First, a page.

Three black Army veterans lifted clumps of clay from the ground Friday to signal the beginning of a monument in honor of the Buffalo Soldiers who went before them.
The groundbreaking ceremony was held at the National Infantry Museum & Soldier Center's Memorial Walk of Honor, drawing about 35 people to the plot that already has been purchased for the project. Those digging shovels into the ground were retired 1st Sgt. Kerry Benton, retired Sgt. 1st Class Eddie Simon and retired Sgt. 1st Class Edward Walker III.
Retired 1st Sgt. Grady Snell Jr., founder and CEO of the Global Association of Buffalo Soldiers Recognition and Riding Club, told the audience that the U.S. Army's first black warriors were finally getting the recognition they deserved. He said the groundbreaking ceremony was held in February to recognize the birthdays of President Abraham Lincoln and the black abolitionist Frederick Douglass, two men who opened the door for the Buffalo Soldiers to serve their country.
"Today, change has come to Fort Benning," Snell said, while dressed in historical soldier attire. "The 24th and 25th Infantry Buffalo Soldiers' sacrifices and accomplishments will no longer be camouflaged and concealed from the public eye by a 74-year-old oversight, because God is good."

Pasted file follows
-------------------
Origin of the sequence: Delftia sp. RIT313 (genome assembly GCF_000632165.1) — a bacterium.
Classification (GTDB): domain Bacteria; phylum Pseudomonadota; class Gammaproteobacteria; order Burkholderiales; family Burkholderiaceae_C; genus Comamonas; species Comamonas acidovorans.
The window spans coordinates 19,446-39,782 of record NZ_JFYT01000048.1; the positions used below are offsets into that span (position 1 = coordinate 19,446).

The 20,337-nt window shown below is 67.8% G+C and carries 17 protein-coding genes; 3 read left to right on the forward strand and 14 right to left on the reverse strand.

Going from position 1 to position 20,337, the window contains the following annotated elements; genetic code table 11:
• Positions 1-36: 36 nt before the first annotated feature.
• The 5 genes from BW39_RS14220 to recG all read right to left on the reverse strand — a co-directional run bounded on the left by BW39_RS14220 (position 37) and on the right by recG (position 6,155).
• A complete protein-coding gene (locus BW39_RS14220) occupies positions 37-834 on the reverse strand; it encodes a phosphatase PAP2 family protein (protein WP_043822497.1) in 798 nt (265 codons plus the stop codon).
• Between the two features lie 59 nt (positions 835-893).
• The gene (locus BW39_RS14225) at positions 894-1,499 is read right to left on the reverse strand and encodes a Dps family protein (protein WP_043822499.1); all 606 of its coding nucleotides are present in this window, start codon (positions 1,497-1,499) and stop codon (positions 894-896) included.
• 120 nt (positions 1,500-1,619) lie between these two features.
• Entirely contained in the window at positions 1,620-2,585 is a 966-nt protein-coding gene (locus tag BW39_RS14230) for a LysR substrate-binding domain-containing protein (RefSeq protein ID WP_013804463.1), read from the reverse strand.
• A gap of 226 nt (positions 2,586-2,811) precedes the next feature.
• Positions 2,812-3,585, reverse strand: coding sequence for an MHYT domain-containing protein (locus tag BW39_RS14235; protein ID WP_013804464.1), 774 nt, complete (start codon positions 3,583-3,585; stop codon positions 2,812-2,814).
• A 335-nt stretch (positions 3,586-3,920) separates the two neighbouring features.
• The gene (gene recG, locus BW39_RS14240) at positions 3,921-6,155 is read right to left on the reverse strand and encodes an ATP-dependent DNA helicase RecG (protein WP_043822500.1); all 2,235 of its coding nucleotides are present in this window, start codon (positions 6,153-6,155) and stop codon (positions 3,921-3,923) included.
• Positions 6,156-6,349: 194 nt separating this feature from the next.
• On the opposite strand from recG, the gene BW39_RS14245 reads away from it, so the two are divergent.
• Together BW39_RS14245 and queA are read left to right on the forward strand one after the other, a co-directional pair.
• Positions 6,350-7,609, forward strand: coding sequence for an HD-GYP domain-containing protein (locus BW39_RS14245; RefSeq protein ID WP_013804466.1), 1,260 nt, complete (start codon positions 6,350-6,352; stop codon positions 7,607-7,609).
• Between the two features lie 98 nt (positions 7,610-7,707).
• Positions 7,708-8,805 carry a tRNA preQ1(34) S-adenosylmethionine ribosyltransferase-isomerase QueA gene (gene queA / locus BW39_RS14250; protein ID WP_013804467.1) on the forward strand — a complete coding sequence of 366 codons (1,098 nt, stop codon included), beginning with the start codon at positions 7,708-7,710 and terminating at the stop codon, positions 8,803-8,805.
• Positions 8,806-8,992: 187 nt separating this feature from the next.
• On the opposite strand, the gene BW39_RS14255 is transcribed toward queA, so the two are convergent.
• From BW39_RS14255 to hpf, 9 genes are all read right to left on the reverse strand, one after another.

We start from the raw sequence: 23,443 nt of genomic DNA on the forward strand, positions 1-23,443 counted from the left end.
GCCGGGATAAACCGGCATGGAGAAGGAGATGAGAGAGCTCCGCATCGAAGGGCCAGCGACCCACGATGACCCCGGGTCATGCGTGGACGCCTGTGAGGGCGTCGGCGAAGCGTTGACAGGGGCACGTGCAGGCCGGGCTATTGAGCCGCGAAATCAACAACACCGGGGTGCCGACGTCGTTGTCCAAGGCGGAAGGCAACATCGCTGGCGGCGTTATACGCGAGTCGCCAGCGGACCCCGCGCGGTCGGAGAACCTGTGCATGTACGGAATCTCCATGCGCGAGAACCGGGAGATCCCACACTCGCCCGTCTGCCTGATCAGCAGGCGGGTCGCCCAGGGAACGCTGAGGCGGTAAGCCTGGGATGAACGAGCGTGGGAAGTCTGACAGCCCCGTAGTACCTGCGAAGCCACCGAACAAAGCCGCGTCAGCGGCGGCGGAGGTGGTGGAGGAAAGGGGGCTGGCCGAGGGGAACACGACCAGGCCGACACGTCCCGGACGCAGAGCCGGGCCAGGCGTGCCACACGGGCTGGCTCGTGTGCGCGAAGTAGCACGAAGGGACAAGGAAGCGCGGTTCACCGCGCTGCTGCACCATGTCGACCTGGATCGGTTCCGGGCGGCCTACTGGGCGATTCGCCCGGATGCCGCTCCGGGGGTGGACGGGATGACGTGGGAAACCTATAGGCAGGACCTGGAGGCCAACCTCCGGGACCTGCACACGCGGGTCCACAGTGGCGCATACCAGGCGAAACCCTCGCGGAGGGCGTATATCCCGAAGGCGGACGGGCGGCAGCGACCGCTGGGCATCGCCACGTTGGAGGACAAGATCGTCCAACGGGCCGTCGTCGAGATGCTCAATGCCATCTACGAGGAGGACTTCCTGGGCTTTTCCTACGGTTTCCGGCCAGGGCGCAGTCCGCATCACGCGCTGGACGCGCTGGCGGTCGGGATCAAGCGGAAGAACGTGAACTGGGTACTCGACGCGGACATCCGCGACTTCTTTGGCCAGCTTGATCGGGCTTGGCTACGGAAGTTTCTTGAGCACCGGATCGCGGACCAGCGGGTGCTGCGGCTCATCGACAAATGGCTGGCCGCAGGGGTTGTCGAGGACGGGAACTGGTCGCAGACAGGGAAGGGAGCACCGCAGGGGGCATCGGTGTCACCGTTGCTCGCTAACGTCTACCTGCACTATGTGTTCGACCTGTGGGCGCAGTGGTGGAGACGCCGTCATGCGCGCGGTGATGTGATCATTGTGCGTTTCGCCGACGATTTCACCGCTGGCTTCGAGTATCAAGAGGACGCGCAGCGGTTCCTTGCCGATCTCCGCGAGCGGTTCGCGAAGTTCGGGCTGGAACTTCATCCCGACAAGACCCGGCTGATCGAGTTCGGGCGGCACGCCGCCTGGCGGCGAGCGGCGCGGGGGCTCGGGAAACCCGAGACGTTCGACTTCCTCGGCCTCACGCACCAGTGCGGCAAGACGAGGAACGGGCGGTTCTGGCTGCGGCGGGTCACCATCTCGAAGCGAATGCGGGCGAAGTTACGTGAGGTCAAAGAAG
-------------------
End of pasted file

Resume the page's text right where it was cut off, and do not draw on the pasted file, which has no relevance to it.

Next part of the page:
Buffalo Soldiers is the nickname for those who served in six black army units that were established through an act of Congress in 1866. The units were the 9th and 10th Cavalry and the 38th, 39th, 40th, and 41st Infantry Regiments. The four infantry regiments were later reorganized to form the 24th and 25th Infantry regiments. Some of the soldiers were stationed at Fort Benning with the 24th Infantry Regiment from 1922 to 1942. The Global Association of Buffalo Soldiers has already raised $15,000 for the monument, which will cost a total of $60,000, Snell said. The group hopes to have the monument erected by 2017.
Those gathered to witness the event included State Rep. Calvin Smyre and Elaine Gillispie, a representative for U.S. Rep. Sanford Bishop. Snell told the audience that Smyre's grandfather was a Buffalo Soldier. Smyre said he would make a contribution to the project in memory of his grandfather, and also help the organization raise money.
"My grandfather, Carter Smyre Sr., served in the 24th Infantry Division, which was the 24th Infantry Regiment, the all black 24th Infantry," he said. "And when I was a kid I used to go around with him in various places around Columbus and really got to know about the 24th Infantry."
Smyre said Johnnie Warner, of the Black History Museum, called him three years ago about research that he had done on his grandfather. When he heard about the Buffalo Soldiers monument project, he called up Snell to get involved.
"I'm going to be involved in the campaign to get this done, call on friends and corporate folks to make sure that we have the necessary funds so we can get this monument and the construction of it done," he said. "And I think it would bode well for the citizens of Columbus to recognize and participate in the Buffalo Soldiers monument as we have all the other monuments here at the National Infantry Museum site."
Alva James-Johnson, 706-571-8521. Reach her on Facebook at AlvaJamesJohnsonLedger.